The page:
True prophets are neither pessimists nor optimists. They do not view men, nations, or situations through the lens of negative hopelessness, nor do live in the land of naive presumptions. They are gripped with burden over issues of reality, but they are distinct because of their acute God-centeredness.
The prophets of Israel, in the last analysis, never assessed their national dilemmas with anxiety or dejection. On the flip side, they never ignored the gravity and high-seriousness of the sin of their people, and never shirked the revelation that God Himself would come to judge and purge all that was out of harmony with Himself.
It is no wonder that Heschel called the prophets “tragic figures,” for they were required, by their own revelation of God’s majesty, to stay outside of the boxes we normal folk tend to live in. As a pattern, we humans are normally pessimistic and negative, or naive and unrealistic, but an encounter with the Living God presses us out of those categories and into a heavenly view. At once we realize that we have sinned, that our people have sinned, and that the Ancient of Days is seated on a throne that will one day reveal all that our lives have been. The Lord means to move us into the seeing of the prophets, which is available to all who would receive the Holy Spirit.
Prophetic theology (meaning the understanding of God that Israel’s prophets carried), was marked with a transcendent kind of certitude and sureness. The confidence of the prophets was not some naive statement, that the earth is improving, all things are getting better, and we should all just be positive because life is good. Nor were they dragging their knuckles on the ground, moping and whining like defeated fatalists. Their revelation of God would not permit them to do either of the two.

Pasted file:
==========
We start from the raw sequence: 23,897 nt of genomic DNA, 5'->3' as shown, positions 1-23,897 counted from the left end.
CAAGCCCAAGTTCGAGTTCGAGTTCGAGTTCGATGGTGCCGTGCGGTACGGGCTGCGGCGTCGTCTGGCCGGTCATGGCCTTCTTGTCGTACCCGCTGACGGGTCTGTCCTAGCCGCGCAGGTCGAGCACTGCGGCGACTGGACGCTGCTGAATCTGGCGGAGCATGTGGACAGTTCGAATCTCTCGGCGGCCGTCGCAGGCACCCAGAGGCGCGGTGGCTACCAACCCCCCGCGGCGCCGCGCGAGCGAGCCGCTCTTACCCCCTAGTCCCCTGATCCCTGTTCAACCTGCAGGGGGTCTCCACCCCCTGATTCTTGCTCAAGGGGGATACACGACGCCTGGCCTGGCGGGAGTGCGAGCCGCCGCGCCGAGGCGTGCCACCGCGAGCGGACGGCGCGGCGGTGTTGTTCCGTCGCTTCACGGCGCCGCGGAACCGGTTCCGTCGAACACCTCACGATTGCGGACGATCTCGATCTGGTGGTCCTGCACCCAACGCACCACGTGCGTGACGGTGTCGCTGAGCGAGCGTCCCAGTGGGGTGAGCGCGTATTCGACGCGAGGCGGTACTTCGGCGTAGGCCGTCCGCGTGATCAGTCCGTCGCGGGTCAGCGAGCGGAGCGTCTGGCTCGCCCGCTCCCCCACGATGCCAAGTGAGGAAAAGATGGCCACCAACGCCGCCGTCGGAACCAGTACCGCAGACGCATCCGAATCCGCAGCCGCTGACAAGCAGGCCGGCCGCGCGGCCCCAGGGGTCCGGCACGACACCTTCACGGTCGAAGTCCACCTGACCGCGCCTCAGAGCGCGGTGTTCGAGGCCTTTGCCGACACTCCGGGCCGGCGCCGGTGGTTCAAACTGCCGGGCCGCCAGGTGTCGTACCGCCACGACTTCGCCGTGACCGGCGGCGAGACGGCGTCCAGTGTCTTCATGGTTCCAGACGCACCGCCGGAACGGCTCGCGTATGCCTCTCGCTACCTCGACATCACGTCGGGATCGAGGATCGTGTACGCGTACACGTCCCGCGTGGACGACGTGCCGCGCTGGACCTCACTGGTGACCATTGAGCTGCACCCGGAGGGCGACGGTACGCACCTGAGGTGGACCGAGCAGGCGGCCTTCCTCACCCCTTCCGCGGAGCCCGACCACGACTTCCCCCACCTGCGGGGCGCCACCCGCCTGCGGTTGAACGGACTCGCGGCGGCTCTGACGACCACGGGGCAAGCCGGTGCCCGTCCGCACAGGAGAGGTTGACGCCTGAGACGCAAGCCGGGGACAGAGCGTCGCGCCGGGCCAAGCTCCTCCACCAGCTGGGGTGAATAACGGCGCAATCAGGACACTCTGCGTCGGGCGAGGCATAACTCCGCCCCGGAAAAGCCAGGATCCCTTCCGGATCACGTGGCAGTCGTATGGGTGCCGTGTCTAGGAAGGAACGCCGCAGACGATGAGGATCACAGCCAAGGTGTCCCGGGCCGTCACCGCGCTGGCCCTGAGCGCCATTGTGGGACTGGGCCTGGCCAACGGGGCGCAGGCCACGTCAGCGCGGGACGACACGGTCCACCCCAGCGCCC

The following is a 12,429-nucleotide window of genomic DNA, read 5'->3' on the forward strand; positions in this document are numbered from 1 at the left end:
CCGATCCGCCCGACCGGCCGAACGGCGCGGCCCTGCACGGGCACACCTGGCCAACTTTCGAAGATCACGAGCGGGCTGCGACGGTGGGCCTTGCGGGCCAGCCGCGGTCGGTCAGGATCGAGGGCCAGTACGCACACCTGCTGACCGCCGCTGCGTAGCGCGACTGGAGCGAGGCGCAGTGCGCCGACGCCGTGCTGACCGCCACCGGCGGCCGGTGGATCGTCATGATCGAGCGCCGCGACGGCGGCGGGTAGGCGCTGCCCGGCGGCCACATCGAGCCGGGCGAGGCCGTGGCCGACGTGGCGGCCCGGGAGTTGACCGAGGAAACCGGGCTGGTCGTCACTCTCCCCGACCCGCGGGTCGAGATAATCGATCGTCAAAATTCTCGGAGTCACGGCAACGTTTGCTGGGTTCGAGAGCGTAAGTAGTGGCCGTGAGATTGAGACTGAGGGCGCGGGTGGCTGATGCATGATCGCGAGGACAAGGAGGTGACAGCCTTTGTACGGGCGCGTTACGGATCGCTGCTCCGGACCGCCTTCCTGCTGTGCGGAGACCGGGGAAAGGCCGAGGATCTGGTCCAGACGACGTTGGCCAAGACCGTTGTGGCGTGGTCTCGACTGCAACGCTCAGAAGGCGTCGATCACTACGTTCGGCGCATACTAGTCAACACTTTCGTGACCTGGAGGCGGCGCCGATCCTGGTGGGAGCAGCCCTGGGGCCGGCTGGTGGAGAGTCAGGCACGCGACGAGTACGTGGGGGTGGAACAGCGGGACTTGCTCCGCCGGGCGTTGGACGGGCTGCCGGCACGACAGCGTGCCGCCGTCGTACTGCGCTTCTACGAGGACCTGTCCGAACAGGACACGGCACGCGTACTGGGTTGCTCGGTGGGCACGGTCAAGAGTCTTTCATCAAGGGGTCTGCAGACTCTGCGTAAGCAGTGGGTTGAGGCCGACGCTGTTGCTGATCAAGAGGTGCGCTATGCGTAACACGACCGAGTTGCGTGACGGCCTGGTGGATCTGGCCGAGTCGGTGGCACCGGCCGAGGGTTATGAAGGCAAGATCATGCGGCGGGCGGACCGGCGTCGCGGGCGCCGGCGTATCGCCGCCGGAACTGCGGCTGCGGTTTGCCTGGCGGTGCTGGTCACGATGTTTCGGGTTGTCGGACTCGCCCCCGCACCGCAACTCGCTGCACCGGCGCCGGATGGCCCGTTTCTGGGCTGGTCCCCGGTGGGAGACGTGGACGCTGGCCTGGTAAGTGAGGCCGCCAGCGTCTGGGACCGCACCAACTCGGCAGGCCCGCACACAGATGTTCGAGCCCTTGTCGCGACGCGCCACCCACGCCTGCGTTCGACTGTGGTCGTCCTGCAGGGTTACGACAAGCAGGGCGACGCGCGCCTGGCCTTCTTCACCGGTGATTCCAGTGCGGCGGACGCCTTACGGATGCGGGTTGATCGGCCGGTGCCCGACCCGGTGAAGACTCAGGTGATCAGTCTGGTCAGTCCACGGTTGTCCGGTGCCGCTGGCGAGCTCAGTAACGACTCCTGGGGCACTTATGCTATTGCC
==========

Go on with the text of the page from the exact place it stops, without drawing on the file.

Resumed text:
Snippets of Micah introduce us to the sureness of prophetic theology:
“…. the Lord is coming forth from His place. He will come down and tread on the high places of the earth.”
“…. in the last days the mountain of the house of the Lord will be established….”
“…. I will watch expectantly for the Lord…. my God will hear me….”
“…. Do not rejoice over me, O my enemy. Though I fall I will rise; Though I dwell in darkness, the Lord is a light for me.”
“…. I will see His righteousness….”
“…. He will again have compassion on us; He will tread our iniquities under foot. Yes, You will cast all their sins into the depths of the sea.”
The sureness of prophetic theology is in the revelation that God will reign in the hearts of His people. The prophet may weep over the condition of His nation, but it is not unto emptiness. It is a weeping unto the fulfillment of all that God has promised to accomplish for His glory. There is light and joy, even in the burden of prophetic theology. Thus, the prophet declares, “My God will hear me.”
Dear saint, do not sweep your sin, or the sin of your nation under the rug. Do not deny reality. But do not diminish under the weight of reality, either. Look upon the One who is enthroned, and who is the King of history and the Head of the Church. He intercedes in the heavens, with the aim of making all things new through His judgment and mercy, and He invites you to join in that intercession along with Him. He will wash you thoroughly, cleanse your mind and heart, and graft you into His glorious heart. There is a sureness in prophetic theology, and He is the Prophet, Priest, and King that we must necessarily follow in the pursuit. What a joy to be so joined!